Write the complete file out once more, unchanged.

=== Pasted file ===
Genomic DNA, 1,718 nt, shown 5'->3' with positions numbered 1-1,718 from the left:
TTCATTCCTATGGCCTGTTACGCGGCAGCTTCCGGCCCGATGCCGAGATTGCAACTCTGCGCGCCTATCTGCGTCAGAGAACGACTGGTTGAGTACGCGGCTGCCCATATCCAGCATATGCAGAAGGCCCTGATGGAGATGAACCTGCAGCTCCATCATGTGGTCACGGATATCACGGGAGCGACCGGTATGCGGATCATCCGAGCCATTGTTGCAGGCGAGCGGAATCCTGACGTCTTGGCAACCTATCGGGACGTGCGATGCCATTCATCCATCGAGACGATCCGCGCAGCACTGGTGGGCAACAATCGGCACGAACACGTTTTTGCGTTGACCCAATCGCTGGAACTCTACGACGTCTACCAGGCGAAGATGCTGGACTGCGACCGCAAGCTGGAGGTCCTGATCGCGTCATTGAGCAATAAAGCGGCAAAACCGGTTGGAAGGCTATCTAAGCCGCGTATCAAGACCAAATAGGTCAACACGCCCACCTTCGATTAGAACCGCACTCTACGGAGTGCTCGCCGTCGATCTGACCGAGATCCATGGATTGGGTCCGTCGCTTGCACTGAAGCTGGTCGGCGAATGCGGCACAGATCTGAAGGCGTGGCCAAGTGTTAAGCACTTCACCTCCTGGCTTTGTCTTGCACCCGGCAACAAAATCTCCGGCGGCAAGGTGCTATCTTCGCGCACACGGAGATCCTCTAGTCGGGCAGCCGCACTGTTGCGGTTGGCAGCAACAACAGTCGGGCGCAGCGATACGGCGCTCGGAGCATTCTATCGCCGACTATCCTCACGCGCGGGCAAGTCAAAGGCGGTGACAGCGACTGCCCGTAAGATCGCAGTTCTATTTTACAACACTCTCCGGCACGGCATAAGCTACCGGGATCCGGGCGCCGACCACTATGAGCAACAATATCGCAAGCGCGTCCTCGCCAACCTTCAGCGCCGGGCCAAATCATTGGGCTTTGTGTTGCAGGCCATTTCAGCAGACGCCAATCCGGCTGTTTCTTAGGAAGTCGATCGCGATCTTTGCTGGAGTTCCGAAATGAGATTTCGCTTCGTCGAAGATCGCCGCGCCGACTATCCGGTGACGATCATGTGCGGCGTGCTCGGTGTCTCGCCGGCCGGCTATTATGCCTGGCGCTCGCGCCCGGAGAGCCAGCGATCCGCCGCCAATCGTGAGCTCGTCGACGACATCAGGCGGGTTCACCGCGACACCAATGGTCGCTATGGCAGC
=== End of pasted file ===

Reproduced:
Genomic DNA, 1,718 nt, shown 5'->3' with positions numbered 1-1,718 from the left:
TTCATTCCTATGGCCTGTTACGCGGCAGCTTCCGGCCCGATGCCGAGATTGCAACTCTGCGCGCCTATCTGCGTCAGAGAACGACTGGTTGAGTACGCGGCTGCCCATATCCAGCATATGCAGAAGGCCCTGATGGAGATGAACCTGCAGCTCCATCATGTGGTCACGGATATCACGGGAGCGACCGGTATGCGGATCATCCGAGCCATTGTTGCAGGCGAGCGGAATCCTGACGTCTTGGCAACCTATCGGGACGTGCGATGCCATTCATCCATCGAGACGATCCGCGCAGCACTGGTGGGCAACAATCGGCACGAACACGTTTTTGCGTTGACCCAATCGCTGGAACTCTACGACGTCTACCAGGCGAAGATGCTGGACTGCGACCGCAAGCTGGAGGTCCTGATCGCGTCATTGAGCAATAAAGCGGCAAAACCGGTTGGAAGGCTATCTAAGCCGCGTATCAAGACCAAATAGGTCAACACGCCCACCTTCGATTAGAACCGCACTCTACGGAGTGCTCGCCGTCGATCTGACCGAGATCCATGGATTGGGTCCGTCGCTTGCACTGAAGCTGGTCGGCGAATGCGGCACAGATCTGAAGGCGTGGCCAAGTGTTAAGCACTTCACCTCCTGGCTTTGTCTTGCACCCGGCAACAAAATCTCCGGCGGCAAGGTGCTATCTTCGCGCACACGGAGATCCTCTAGTCGGGCAGCCGCACTGTTGCGGTTGGCAGCAACAACAGTCGGGCGCAGCGATACGGCGCTCGGAGCATTCTATCGCCGACTATCCTCACGCGCGGGCAAGTCAAAGGCGGTGACAGCGACTGCCCGTAAGATCGCAGTTCTATTTTACAACACTCTCCGGCACGGCATAAGCTACCGGGATCCGGGCGCCGACCACTATGAGCAACAATATCGCAAGCGCGTCCTCGCCAACCTTCAGCGCCGGGCCAAATCATTGGGCTTTGTGTTGCAGGCCATTTCAGCAGACGCCAATCCGGCTGTTTCTTAGGAAGTCGATCGCGATCTTTGCTGGAGTTCCGAAATGAGATTTCGCTTCGTCGAAGATCGCCGCGCCGACTATCCGGTGACGATCATGTGCGGCGTGCTCGGTGTCTCGCCGGCCGGCTATTATGCCTGGCGCTCGCGCCCGGAGAGCCAGCGATCCGCCGCCAATCGTGAGCTCGTCGACGACATCAGGCGGGTTCACCGCGACACCAATGGTCGCTATGGCAGC